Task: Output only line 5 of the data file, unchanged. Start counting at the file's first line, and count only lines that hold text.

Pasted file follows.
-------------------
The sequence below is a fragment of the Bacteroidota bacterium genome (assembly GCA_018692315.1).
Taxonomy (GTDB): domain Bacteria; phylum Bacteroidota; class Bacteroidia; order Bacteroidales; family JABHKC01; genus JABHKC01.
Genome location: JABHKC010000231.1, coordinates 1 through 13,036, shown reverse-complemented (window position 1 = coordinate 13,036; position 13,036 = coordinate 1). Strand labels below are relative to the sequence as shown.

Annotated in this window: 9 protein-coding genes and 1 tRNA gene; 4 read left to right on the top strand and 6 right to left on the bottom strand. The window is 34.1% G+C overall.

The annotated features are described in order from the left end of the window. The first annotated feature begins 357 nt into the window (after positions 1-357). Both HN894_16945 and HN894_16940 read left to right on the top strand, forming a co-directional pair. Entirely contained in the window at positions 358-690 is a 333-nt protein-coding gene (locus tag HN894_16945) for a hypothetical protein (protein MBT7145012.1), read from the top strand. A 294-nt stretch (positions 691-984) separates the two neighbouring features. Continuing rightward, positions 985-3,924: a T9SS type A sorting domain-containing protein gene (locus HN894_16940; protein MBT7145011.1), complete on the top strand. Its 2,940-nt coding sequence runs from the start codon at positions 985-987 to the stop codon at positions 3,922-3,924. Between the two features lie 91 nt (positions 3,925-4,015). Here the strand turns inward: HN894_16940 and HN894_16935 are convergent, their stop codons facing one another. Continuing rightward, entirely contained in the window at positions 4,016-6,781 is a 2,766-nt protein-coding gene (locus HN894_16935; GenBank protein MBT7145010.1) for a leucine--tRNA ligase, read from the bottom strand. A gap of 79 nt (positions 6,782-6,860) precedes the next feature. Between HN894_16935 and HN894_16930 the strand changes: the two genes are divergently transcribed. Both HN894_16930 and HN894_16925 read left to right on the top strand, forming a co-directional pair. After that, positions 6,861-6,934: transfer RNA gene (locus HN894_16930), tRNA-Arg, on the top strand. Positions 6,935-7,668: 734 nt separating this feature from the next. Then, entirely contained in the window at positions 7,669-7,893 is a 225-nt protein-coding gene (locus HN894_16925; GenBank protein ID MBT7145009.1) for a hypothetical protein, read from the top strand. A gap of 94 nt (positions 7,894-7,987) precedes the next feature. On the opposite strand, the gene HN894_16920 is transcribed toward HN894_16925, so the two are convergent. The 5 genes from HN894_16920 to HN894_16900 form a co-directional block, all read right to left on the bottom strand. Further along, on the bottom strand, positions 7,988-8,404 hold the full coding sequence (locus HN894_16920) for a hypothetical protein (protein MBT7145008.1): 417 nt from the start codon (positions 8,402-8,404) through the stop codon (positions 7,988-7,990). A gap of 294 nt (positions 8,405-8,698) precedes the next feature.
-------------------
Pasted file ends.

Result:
The annotated features are described in order from the left end of the window. The first annotated feature begins 357 nt into the window (after positions 1-357). Both HN894_16945 and HN894_16940 read left to right on the top strand, forming a co-directional pair. Entirely contained in the window at positions 358-690 is a 333-nt protein-coding gene (locus tag HN894_16945) for a hypothetical protein (protein MBT7145012.1), read from the top strand. A 294-nt stretch (positions 691-984) separates the two neighbouring features. Continuing rightward, positions 985-3,924: a T9SS type A sorting domain-containing protein gene (locus HN894_16940; protein MBT7145011.1), complete on the top strand. Its 2,940-nt coding sequence runs from the start codon at positions 985-987 to the stop codon at positions 3,922-3,924. Between the two features lie 91 nt (positions 3,925-4,015). Here the strand turns inward: HN894_16940 and HN894_16935 are convergent, their stop codons facing one another. Continuing rightward, entirely contained in the window at positions 4,016-6,781 is a 2,766-nt protein-coding gene (locus HN894_16935; GenBank protein MBT7145010.1) for a leucine--tRNA ligase, read from the bottom strand. A gap of 79 nt (positions 6,782-6,860) precedes the next feature. Between HN894_16935 and HN894_16930 the strand changes: the two genes are divergently transcribed. Both HN894_16930 and HN894_16925 read left to right on the top strand, forming a co-directional pair. After that, positions 6,861-6,934: transfer RNA gene (locus HN894_16930), tRNA-Arg, on the top strand. Positions 6,935-7,668: 734 nt separating this feature from the next. Then, entirely contained in the window at positions 7,669-7,893 is a 225-nt protein-coding gene (locus HN894_16925; GenBank protein ID MBT7145009.1) for a hypothetical protein, read from the top strand. A gap of 94 nt (positions 7,894-7,987) precedes the next feature. On the opposite strand, the gene HN894_16920 is transcribed toward HN894_16925, so the two are convergent. The 5 genes from HN894_16920 to HN894_16900 form a co-directional block, all read right to left on the bottom strand. Further along, on the bottom strand, positions 7,988-8,404 hold the full coding sequence (locus HN894_16920) for a hypothetical protein (protein MBT7145008.1): 417 nt from the start codon (positions 8,402-8,404) through the stop codon (positions 7,988-7,990). A gap of 294 nt (positions 8,405-8,698) precedes the next feature.